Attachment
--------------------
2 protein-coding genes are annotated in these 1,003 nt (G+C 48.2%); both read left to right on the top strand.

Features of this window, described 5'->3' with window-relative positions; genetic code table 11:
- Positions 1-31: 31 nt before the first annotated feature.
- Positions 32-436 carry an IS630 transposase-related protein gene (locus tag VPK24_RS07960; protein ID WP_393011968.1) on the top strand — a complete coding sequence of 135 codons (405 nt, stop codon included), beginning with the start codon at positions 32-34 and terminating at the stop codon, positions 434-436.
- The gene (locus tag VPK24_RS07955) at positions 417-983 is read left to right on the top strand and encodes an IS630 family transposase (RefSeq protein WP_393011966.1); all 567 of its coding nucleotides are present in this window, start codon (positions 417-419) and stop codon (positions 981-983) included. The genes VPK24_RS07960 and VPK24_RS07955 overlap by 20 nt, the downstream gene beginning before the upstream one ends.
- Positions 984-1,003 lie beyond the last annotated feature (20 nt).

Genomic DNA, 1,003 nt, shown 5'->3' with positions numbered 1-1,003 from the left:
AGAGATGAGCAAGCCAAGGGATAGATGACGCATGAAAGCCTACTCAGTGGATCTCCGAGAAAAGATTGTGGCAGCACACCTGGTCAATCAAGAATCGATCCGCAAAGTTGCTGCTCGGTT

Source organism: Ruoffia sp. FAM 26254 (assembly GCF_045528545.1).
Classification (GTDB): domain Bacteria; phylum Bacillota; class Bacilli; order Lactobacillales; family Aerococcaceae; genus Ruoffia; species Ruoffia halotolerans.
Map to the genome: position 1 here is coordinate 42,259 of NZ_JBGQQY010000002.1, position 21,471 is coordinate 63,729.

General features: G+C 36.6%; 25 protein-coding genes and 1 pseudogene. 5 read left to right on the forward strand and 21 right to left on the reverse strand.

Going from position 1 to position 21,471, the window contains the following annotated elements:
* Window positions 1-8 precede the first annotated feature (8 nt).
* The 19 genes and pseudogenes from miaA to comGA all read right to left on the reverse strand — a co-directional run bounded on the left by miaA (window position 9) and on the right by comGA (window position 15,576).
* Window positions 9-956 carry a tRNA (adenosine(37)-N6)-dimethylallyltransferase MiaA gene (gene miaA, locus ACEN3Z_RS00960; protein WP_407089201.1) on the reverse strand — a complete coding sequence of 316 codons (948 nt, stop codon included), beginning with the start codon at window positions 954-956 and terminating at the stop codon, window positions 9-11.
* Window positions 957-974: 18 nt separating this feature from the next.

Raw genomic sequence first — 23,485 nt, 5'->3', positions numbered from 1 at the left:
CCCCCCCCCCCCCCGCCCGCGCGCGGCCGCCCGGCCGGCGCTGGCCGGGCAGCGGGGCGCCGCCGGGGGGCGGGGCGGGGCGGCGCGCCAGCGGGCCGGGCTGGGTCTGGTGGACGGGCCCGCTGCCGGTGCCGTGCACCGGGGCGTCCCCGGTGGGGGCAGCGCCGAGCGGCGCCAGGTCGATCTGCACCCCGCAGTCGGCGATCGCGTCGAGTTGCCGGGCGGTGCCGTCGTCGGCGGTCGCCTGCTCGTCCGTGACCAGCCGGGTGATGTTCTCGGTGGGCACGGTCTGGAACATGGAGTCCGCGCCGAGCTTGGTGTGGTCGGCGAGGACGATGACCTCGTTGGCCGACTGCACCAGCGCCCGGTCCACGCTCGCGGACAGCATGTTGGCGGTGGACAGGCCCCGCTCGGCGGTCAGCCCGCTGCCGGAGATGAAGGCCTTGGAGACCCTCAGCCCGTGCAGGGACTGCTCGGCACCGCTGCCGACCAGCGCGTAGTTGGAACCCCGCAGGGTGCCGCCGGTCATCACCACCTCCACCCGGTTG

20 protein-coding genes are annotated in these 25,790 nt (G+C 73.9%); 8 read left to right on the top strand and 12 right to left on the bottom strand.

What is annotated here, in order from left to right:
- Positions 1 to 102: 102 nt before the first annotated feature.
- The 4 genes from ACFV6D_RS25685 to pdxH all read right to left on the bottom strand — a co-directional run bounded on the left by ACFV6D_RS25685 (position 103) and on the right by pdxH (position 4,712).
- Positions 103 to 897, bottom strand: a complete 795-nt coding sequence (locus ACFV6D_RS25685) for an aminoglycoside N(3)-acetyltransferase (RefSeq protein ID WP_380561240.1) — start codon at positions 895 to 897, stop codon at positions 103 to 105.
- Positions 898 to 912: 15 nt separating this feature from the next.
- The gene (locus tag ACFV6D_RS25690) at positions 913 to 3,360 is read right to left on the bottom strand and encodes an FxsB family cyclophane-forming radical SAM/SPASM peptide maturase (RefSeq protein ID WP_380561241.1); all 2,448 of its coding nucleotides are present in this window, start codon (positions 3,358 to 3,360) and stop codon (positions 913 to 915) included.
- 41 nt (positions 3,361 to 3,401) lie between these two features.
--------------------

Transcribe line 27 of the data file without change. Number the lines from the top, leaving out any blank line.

- 41 nt (positions 3,361 to 3,401) lie between these two features.